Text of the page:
Professor Eileen Boris is, along with Professor Nupur Chauduri, a winner of the Coordinating Council for Women’s History’s (CCWH) inaugural Rachel Fuchs award. The award recognizes and applauds service to the profession, including mentoring. It is named in honor of the late Rachel Fuchs, who served as President of the Pacific Coast Branch of the American Historical Association, as President of the French Historical Society, and most recently, as co-president of the Coordinating Council for Women in History, 2013-2016. Professors Boris and Chauduri will receive their award at the CCWH’s fiftieth anniversary luncheon in the 2019 meeting of the American Historical Association.
Professor Boris was nominated by her former graduate students, who noted both her commitment to service within the academy as well as the wider world. According to Dr. Leandra Zarrow, a former student, Professor Boris’s particular focus on “mentoring junior scholars who are women, people of color, and queer, and typically not at Ivy League schools” highlights her desire to counter prevailing power dynamics within the academy. She uses “her visibility and clout on editorial boards, in professional organizations, and on conference program committees to cultivate opportunities for young scholars to present their work and enhance their professional networks.”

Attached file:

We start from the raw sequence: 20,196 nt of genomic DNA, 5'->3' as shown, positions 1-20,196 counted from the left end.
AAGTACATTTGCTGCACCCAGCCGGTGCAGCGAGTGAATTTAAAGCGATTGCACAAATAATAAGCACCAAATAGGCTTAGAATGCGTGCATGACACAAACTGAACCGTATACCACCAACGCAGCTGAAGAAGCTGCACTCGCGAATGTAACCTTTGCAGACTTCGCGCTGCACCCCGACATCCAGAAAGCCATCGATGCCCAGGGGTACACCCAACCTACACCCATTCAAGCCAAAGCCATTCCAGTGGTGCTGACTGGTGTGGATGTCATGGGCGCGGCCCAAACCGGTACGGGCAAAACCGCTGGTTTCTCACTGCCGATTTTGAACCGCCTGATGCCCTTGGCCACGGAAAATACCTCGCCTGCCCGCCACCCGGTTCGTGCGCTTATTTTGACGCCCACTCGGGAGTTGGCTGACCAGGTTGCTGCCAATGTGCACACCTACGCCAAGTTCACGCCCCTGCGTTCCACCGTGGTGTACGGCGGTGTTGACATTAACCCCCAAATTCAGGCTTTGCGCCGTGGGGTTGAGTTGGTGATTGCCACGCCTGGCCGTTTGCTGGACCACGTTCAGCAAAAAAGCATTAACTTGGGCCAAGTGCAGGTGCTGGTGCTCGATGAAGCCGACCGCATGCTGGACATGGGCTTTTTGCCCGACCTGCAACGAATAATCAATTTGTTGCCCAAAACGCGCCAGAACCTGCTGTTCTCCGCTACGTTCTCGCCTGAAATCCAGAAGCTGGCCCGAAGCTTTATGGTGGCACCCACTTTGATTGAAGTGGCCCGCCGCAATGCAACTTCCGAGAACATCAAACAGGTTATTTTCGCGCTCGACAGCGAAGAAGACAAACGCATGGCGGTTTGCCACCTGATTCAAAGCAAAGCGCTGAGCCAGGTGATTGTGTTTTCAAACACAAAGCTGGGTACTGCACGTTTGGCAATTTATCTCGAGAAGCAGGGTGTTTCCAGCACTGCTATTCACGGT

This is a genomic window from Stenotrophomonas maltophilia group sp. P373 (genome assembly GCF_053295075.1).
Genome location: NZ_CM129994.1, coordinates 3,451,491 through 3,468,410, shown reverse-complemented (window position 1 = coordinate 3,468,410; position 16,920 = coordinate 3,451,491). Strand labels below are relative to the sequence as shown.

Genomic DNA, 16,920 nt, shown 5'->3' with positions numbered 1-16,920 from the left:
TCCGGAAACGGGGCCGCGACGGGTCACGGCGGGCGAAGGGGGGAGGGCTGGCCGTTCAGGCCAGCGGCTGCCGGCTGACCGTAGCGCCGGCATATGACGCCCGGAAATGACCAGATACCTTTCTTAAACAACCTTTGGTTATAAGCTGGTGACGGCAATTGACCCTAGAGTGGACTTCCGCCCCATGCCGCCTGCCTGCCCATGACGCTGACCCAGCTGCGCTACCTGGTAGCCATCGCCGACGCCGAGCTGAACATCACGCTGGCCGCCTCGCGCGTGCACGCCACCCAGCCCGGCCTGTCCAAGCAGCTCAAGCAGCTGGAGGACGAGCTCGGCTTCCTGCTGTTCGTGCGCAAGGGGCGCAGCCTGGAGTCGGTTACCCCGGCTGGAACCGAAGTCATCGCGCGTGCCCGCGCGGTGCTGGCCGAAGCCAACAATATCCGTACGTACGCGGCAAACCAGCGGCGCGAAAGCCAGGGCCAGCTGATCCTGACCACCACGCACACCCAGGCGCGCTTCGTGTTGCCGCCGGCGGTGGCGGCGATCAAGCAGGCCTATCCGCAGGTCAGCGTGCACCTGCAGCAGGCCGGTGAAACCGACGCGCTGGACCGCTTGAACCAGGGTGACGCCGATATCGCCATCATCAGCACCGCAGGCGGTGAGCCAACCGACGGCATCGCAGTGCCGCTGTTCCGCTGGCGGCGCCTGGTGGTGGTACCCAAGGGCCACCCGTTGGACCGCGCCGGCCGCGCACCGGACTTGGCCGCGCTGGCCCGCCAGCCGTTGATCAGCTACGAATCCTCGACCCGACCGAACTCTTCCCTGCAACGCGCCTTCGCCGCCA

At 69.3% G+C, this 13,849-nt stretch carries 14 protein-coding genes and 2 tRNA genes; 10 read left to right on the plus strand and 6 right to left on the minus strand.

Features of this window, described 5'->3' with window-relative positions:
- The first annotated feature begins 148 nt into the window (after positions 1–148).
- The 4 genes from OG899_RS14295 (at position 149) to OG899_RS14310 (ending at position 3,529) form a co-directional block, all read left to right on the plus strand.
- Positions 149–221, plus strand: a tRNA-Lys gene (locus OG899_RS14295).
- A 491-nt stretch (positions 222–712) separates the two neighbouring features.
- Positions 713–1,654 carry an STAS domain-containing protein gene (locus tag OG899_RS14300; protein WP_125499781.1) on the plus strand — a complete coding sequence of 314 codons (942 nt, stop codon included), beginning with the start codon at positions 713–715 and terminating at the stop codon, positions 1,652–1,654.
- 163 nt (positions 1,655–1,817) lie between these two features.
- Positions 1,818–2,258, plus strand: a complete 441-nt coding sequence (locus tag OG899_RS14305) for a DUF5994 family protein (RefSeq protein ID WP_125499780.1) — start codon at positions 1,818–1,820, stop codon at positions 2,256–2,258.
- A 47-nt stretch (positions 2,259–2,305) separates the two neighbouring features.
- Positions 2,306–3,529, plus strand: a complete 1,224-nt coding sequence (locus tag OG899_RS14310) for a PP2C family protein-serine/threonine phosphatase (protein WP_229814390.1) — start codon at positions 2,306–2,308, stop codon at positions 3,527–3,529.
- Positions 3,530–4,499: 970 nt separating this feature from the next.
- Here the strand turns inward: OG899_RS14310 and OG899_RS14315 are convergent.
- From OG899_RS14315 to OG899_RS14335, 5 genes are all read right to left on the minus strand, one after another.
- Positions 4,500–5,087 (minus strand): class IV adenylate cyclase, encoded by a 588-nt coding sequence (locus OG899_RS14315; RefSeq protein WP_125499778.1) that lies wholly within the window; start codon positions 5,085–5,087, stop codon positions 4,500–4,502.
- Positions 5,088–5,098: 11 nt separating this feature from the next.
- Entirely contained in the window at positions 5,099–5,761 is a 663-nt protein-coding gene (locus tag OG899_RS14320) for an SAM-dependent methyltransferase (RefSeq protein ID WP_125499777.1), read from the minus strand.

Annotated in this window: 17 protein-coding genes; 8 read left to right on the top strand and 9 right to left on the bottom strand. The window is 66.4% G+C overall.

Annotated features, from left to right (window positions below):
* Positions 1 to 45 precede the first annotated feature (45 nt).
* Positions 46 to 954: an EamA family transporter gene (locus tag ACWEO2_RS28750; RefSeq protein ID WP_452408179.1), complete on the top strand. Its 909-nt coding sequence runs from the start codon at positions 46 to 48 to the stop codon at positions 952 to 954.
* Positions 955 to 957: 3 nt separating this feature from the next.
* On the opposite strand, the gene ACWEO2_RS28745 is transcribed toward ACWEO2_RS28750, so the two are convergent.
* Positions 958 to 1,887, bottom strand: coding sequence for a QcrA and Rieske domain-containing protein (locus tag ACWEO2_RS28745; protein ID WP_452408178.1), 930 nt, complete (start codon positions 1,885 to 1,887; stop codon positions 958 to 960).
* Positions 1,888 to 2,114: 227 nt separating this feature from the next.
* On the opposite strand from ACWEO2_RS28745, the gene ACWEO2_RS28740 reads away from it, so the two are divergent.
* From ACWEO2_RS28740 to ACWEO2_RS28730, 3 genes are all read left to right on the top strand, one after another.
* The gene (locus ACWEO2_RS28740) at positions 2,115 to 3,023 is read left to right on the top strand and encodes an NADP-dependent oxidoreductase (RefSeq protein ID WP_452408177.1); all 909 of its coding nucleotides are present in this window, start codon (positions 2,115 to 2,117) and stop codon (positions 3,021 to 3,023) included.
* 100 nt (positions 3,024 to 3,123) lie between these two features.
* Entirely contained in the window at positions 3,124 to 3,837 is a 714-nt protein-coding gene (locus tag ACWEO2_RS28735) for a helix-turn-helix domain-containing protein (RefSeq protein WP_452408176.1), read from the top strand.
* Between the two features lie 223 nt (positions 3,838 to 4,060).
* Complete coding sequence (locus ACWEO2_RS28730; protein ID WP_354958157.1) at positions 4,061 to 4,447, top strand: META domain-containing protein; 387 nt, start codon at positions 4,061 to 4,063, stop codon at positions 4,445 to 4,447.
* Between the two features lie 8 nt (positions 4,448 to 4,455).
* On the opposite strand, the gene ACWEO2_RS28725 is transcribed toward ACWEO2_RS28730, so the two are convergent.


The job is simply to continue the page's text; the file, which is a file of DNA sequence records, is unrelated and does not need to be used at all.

In addition to this professional service, Professor Boris has participated in a great deal of advocacy work at UCSB and Santa Barbara more broadly. She has contributed to the Welfare Committee and Personnel Committee of the Academic Senate at UCSB, and serves on a number of community boards and consults with labor and feminist groups regularly. Some of these include groups such as Central Coast United for Sustainable Economy, Santa Barbara Coalition for a Living Wage, Santa Barbara Women’s Political Committee, and Women’s Economic Justice Project. Her work as an active public intellectual also includes op-eds for publications such as Time and The New York Times, as well as providing testimony and amicus briefs in support of women’s labor union actions.